To obtain mycelium for DNA extraction, strains were grown in 50 mL disposable polypropylene tubes containing 25 mL yeast-malt broth (3 g yeast extract, 3 g malt extract, 5 g peptone, and 20 g dextrose per L; Difco, Detroit, Michigan) on a rotary shaker set at 200 rpm and 25 ˚C. After 3–4 days mycelia were harvested on #1 Whatman filter paper discs over a Büchner funnel, lyophilized, and ground to a fine powder. Genomic DNA was then extracted following a cetyl trimethyl-ammonium bromide method . For polymerase chain reaction (PCR) amplification, total genomic DNA was diluted 1:50 in sterile deionized water in 96-well plates and stored at -20 ˚C when not in use. To assess phylogenetic diversity of the 171 strains, portions of DNA-directed RNA polymerase II largest subunit (RPB1), RNA polymerase second- largest subunit (RPB2), and translation elongation factor (TEF1) were amplified and then sequenced as previously described . PCR amplifications were performed using Platinum Taq DNA polymerase (Invitrogen Life Technologies, Carlsbad, California) in an Applied Biosystems ProFlex thermocycler (ABI, Emeryville, California). Amplicons were purified using ExoSAP-IT (ABI) and Sanger sequenced using ABI BigDye v3.1 Terminator reaction mix in a ProFlex thermocycler. Sequencing reactions were then purified using ABI BigDye XTerminator and sequences were obtained using an ABI 3730 48-capillary DNA analyzer. Sequence chromatograms were edited using Sequencher 5.2.4 (Gene Codes Corp., Ann Arbor, Michigan). Sequences were then aligned with MUSCLE  in SeaView 4.7  and individual trees were inferred from the RPB1, RPB2, and TEF1 data sets using maximum likelihood (ML) as implemented in IQ-TREE 1.6.12 . Sequences of F. nelsonii NRRL 13338 from the F. chlamydosporum species complex (FCSC) were selected as the outgroup based on more inclusive analyses . Using the Bayesian information criterion scores, ModelFinder  identified TIMe+I+G4, TNe+G4, and TIM2e+G4, respectively, as the best-fit models of molecular evolution for the RPB1, RPB2, and TEF1 partitions . Clade support assessed by 5000 bootstrap (BS) pseudoreplicates of the data did not reveal any conflict between strongly supported nodes. Therefore, the RPB1, RPB2, and TEF1 partitions were analyzed as a combined data set with IQ-TREE. Clade support was also assessed by Bayesian posterior probabilities (BPP). Bayesian inference (BI) analyses of the individual partitions and combined 3-locus data set were performed using MrBayes 3.2.7a [70,71] on the CIPRES Scientific Gateway (https://www.phylo.org). Generalized Time Reversible (GTR) with a gamma distribution was selected as the model for nucleotide substitution. Two runs of four MCMC (Markov Chain Monte Carlo) chains were run simultaneously for 107 generations with trees sampled every 1000 generations. For each run, the first 25% trees were discarded as the burn-in phase and BPP were determined from the remaining trees. Lineages that were represented by two or more strains were considered to be phylogenetically distinct if they were supported as genealogically exclusive by a BPP ≥ 0.99 and ML bootstrap (ML-BS) ≥ 95% from one or more of the individual partitions and/or the combined data set, and none of the individual partitions contradicted their monophyly. The RPB1, RPB2, and TEF1 sequences were deposited in GenBank NCBI (accession numbers MW233055–MW233569).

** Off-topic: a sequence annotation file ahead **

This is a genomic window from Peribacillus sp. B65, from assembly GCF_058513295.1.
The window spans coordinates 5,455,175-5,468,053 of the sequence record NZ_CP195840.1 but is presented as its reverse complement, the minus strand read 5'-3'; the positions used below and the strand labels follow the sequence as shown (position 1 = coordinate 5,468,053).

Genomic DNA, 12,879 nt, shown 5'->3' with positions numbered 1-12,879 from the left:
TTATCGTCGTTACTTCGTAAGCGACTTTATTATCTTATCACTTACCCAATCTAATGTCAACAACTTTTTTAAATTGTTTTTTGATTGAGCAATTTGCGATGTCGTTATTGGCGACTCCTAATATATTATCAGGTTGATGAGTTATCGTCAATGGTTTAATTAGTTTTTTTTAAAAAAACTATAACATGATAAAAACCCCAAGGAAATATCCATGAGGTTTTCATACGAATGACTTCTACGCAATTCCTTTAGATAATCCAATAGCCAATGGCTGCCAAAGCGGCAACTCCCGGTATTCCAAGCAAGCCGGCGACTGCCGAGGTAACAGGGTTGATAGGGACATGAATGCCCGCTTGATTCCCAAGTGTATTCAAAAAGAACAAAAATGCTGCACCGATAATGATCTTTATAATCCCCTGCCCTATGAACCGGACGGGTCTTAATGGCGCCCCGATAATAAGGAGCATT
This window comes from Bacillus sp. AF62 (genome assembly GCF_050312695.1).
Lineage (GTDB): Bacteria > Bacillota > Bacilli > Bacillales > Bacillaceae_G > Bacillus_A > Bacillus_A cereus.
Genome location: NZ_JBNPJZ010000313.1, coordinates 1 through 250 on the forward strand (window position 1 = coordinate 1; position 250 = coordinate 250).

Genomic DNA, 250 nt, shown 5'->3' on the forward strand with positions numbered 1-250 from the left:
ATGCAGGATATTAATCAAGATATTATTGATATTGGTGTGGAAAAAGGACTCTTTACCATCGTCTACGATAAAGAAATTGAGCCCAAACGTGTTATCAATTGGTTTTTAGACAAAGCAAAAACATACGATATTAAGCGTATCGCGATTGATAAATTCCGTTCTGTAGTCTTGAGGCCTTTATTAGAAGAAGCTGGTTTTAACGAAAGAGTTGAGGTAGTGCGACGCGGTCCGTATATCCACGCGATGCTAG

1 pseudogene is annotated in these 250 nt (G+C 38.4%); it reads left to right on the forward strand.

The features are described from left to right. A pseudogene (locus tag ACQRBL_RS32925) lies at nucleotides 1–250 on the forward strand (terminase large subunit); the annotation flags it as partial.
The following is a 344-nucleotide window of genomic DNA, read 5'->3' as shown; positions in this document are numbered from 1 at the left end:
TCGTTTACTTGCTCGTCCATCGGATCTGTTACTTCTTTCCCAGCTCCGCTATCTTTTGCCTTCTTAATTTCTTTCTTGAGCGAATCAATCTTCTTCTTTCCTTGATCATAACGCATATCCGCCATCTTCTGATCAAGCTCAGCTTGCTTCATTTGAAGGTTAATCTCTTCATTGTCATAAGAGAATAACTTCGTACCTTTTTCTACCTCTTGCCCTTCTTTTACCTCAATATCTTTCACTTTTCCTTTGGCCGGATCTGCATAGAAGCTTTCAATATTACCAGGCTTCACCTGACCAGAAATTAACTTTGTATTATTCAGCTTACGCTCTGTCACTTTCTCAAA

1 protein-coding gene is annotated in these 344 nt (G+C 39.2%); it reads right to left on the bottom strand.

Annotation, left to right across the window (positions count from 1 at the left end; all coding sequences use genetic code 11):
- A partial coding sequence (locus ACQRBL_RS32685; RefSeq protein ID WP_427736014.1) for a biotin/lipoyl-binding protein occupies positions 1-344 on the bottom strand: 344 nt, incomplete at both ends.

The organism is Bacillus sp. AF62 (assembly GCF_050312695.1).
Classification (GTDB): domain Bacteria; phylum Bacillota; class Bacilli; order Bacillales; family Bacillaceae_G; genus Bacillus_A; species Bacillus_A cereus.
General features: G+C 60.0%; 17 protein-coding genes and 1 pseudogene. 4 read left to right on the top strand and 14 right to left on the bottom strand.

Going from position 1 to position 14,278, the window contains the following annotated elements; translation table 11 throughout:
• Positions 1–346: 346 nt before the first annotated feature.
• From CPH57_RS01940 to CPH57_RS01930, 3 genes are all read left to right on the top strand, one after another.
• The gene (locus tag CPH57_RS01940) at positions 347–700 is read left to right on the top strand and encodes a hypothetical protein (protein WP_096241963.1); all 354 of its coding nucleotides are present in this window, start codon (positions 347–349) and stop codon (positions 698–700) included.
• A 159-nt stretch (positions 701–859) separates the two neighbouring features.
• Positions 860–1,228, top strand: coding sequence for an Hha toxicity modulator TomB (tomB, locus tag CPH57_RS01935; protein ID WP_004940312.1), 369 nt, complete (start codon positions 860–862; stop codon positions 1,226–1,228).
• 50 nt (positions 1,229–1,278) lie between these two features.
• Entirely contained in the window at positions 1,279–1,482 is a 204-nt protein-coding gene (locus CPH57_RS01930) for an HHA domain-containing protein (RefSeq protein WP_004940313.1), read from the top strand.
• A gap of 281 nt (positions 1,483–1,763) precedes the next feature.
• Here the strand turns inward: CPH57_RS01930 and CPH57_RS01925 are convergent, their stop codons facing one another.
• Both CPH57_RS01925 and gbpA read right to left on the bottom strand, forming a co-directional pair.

Trichothecene production in broth, rice, and corn substrates
Two liquid culture media were used to test the ability of 171 strains to produce trichothecenes. Strains were initially grown on V8 agar  for 7 days at 25 ˚C. Two 0.5 cm2 mycelial plugs cut from V8 cultures were inoculated into 20 mL of agmatine broth  and 20 mL of yeast extract peptone dextrose medium (YEPD: 1 g yeast extract, 1 g peptone, and 50 g dextrose per 1 L distilled water) in 50 mL flasks. Flasks were incubated at 28 ˚C in the dark on a rotary shaker at 200 rpm. After 7 days the cultures were extracted with 8 mL of ethyl acetate. The extracts were dried under a nitrogen stream in 1-dram vials and then resuspended in 1 mL ethyl acetate. Strains that failed to synthesize trichothecenes in agmatine and YEPD broth, and some isolates of special interest, were cultured on autoclaved rice (4.4 g rice grain + 1.8 mL water). After 15 days incubation in the dark at 25 ˚C, each rice culture was extracted with 10 mL of ethyl acetate, dried under nitrogen, and then resuspended in 1 mL ethyl acetate. Strains that did not produce detectable levels of trichothecenes in rice cultures were grown on autoclaved cornmeal (4.4 g commercial Quaker® cornmeal + 1.8 mL water) for 15 days in the dark at 25 ˚C. Toxins were extracted following the protocol described above. Gas chromatography-mass spectrometry (GC-MS) analyses of the ethyl acetate extracts were performed on an Agilent 6890 gas chromatograph fitted with a HP-5MS column (30 m, 0.25 mm, 0.25 μm) coupled to a 5973-mass spectrometer (Agilent, Santa Clara, California). Helium was used as the carrier gas with a 20:1 split ratio and a 20 mL/min split flow. The column was held at 150 ˚C for 1 min following injection, heated to 280 ˚C at 30 ˚C/min where it was held for 7.7 min. Compound identification was based on comparisons of their retention times and mass spectra with a library of mycotoxin standards and a NIST reference library.